Tonight, the Planning Board will meet to review its procedures and listen to public comment on ideas for improving the special permit process. The meeting will take place at 7 pm at City Hall Annex, 344 Broadway.
Building on the efforts of Nancy Ryan and other concerned residents – I focused on the issue of Planning Board reform this summer when I introduced a proposal to enable the city council to temporarily exercise its oversight authority on certain Project Review Special Permit decisions for the duration of the Citywide Master Plan process.
The council ultimately voted to quash debate on the so-called "Carlone, et al. petition," which would have effectively provided a mechanism for reshaping the Sullivan Courthouse redevelopment as well as other large projects in the Fresh Pond / Alewife area. Nevertheless, one of the positive outcomes of the petition was that it helped bring Planning Board issues to the forefront.
Over the course of the summer, we learned that the Planning Board had been operating with vacancies and expired terms, and we heard from residents who expressed a myriad of concerns regarding communication, notice, and procedure. We also learned that for large development projects, the Board has never denied a Project Review Special Permit.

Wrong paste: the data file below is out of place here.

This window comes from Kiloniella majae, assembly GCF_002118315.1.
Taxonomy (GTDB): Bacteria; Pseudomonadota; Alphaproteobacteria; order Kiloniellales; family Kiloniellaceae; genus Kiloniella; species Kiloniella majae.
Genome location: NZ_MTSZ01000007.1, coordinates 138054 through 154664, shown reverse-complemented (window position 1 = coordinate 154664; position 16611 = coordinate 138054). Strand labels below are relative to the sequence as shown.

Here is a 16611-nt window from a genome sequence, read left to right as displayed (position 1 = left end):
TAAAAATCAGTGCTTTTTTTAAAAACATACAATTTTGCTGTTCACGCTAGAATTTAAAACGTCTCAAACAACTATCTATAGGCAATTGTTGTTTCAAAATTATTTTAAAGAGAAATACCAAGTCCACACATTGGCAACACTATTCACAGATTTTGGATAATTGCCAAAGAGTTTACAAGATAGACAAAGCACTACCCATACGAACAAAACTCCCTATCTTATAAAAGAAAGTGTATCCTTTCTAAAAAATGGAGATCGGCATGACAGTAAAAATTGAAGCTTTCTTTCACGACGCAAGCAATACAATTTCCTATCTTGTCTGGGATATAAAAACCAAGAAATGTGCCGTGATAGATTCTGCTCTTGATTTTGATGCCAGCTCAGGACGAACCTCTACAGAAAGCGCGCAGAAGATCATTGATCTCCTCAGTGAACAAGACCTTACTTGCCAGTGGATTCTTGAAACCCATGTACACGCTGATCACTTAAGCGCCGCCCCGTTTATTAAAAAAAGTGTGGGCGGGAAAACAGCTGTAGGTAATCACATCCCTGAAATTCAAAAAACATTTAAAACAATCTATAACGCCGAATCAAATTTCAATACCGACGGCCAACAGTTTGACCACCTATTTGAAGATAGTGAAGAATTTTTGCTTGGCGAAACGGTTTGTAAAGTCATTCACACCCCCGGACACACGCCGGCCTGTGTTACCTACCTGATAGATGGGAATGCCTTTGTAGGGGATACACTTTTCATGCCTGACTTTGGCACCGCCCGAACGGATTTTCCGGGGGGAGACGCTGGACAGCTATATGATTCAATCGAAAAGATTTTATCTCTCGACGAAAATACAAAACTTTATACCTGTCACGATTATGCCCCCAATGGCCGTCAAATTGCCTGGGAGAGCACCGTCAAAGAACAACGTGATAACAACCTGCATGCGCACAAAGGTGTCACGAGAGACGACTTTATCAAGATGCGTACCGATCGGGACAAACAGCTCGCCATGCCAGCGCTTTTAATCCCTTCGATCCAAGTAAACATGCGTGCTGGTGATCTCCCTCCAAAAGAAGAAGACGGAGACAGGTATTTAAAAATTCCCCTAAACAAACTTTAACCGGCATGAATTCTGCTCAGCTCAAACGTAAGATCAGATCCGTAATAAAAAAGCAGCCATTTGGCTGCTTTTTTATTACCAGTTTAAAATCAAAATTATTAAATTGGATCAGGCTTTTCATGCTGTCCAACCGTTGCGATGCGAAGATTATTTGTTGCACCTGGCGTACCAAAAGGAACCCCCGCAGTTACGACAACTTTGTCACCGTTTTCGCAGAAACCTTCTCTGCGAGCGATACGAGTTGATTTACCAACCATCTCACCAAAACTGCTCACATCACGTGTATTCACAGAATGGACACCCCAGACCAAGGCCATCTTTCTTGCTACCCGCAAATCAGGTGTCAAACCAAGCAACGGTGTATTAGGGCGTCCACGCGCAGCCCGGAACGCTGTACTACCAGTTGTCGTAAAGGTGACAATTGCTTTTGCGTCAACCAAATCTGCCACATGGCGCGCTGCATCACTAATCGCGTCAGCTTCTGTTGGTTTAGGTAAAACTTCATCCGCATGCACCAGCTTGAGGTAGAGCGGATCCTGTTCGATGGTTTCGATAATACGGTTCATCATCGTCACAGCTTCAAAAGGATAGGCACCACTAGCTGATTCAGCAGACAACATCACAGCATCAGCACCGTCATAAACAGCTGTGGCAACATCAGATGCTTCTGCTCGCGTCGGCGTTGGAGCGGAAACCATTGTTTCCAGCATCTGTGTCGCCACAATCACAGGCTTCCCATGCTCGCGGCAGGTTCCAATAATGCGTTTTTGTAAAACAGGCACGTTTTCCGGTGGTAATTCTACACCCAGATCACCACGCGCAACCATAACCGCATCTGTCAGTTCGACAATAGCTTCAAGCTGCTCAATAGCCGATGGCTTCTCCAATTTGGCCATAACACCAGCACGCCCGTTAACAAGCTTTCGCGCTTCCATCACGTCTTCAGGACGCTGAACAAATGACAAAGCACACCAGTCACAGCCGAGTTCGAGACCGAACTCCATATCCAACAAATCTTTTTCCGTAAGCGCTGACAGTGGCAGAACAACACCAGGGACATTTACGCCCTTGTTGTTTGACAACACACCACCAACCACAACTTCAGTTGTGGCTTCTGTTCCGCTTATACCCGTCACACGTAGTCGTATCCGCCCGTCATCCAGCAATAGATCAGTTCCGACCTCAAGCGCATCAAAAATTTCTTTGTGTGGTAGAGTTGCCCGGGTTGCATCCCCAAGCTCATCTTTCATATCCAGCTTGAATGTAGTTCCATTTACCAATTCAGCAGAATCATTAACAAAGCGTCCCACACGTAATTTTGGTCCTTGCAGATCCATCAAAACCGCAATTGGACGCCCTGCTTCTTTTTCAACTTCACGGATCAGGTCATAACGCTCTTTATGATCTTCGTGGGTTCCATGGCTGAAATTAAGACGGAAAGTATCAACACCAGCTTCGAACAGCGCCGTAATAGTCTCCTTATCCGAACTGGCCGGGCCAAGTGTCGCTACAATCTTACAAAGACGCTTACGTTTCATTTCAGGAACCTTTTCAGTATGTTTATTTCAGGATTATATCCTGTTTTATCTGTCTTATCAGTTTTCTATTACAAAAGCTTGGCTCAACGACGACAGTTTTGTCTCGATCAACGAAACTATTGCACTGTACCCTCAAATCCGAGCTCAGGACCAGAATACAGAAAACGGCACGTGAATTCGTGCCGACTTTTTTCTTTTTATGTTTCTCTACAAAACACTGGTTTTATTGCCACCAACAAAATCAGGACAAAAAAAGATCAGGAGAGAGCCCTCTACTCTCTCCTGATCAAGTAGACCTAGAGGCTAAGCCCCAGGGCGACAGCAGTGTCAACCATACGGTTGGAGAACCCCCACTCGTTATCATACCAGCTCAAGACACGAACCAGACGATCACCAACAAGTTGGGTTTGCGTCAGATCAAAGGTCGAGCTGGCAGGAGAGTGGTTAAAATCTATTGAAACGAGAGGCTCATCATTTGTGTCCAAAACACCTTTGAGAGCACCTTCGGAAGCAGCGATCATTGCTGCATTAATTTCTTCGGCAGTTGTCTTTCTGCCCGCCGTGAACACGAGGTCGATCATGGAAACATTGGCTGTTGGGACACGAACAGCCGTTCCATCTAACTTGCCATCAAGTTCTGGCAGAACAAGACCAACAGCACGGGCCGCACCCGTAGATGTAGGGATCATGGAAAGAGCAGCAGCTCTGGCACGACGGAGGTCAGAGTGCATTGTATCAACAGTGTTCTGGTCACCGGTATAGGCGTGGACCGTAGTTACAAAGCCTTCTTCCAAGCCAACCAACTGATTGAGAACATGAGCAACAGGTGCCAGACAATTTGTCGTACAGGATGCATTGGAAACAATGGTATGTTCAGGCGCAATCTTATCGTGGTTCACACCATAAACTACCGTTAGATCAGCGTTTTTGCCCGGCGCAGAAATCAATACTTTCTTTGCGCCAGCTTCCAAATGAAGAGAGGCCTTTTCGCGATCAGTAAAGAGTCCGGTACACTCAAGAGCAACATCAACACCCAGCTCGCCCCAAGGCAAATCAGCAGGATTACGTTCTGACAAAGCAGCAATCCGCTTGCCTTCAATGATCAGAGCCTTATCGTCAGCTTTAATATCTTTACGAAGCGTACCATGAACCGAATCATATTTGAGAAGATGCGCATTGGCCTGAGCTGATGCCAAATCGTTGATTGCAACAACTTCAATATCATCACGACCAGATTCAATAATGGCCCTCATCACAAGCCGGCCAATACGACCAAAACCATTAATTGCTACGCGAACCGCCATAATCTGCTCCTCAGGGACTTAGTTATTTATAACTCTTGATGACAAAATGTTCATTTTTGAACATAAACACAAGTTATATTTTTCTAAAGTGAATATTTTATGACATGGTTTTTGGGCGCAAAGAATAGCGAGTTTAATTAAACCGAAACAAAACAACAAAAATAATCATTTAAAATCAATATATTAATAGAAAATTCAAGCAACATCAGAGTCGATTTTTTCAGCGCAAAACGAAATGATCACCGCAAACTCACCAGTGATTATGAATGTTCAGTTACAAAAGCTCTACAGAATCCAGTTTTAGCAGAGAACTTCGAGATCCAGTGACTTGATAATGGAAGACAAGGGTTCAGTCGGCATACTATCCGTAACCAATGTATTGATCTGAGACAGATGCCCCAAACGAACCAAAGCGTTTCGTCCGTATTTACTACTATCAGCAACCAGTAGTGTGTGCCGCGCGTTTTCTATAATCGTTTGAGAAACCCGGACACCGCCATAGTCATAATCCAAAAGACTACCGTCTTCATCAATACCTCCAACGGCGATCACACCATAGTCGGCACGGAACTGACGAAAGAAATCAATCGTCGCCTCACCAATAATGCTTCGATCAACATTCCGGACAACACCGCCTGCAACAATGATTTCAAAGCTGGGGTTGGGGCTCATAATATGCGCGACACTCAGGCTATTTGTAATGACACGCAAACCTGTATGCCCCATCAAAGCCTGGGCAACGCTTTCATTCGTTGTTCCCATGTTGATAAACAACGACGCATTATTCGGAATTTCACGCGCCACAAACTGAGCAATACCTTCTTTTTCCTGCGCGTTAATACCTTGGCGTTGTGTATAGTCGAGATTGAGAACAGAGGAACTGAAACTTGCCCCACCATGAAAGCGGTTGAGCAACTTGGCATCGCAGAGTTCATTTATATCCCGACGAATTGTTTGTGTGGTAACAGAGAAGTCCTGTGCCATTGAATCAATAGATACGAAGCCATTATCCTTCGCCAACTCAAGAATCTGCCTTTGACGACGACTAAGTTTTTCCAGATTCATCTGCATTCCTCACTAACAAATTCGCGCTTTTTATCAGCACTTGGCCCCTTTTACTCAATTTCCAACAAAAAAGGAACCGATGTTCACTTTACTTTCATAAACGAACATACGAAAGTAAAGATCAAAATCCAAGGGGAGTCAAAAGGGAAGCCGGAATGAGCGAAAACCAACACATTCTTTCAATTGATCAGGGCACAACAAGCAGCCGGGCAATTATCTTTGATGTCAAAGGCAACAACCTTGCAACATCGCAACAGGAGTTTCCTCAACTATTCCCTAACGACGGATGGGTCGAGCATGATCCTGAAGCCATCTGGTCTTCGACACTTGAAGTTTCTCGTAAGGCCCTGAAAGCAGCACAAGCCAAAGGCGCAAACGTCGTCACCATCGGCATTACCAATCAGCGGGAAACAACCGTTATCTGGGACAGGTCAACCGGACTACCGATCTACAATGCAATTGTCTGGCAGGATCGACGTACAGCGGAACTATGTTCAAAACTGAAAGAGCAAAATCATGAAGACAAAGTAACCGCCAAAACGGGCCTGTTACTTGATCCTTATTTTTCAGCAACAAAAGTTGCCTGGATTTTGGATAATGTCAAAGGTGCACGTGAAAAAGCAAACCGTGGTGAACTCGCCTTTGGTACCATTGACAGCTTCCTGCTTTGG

As a council, we voted in July to create an Advisory Committee to address these issues. The committee was supposed to be formed this fall – but last night, the City Manager informed the council that he would convene a focus group instead.
While I think it's problematic for the City Administration to pull back from the council's Advisory Committee order, I nevertheless agree that the City has been responsive in looking for ways of improving the format of Planning Board hearings.
However, one area that goes unaddressed by the City's outline is the matter of how the Board views its own standards of review under the law.
As noted over the course of this summer's petition debate, Massachusetts case law says that special permits are discretionary. Here's just a sample of our research on this point:
- “The granting authority has the full range of discretion in shaping its decisions.” See Mark Bobrowski, Massachusetts Land Use and Planning Law, Sec. 9.04 and cases cited therein, including Sedell v. Zoning Board of Appeals of Carver (denying special permit relief due to impacts on neighborhood character).
- The special permit granting authority may consider the effects of other projects approved or denied in the vicinity of a proposal, including traffic impacts. See Colangelo v. Board of Appeals of Lexington (denying a special permit because of the proposed commercial development’s impact on traffic).
- “Even when a zoning board cites no particularized reasons or any specific evidence for it denial decision, its action will be upheld... if a rational basis for the denial exists which is supported by the record.” Davis v. Zoning Bd. of Chatham.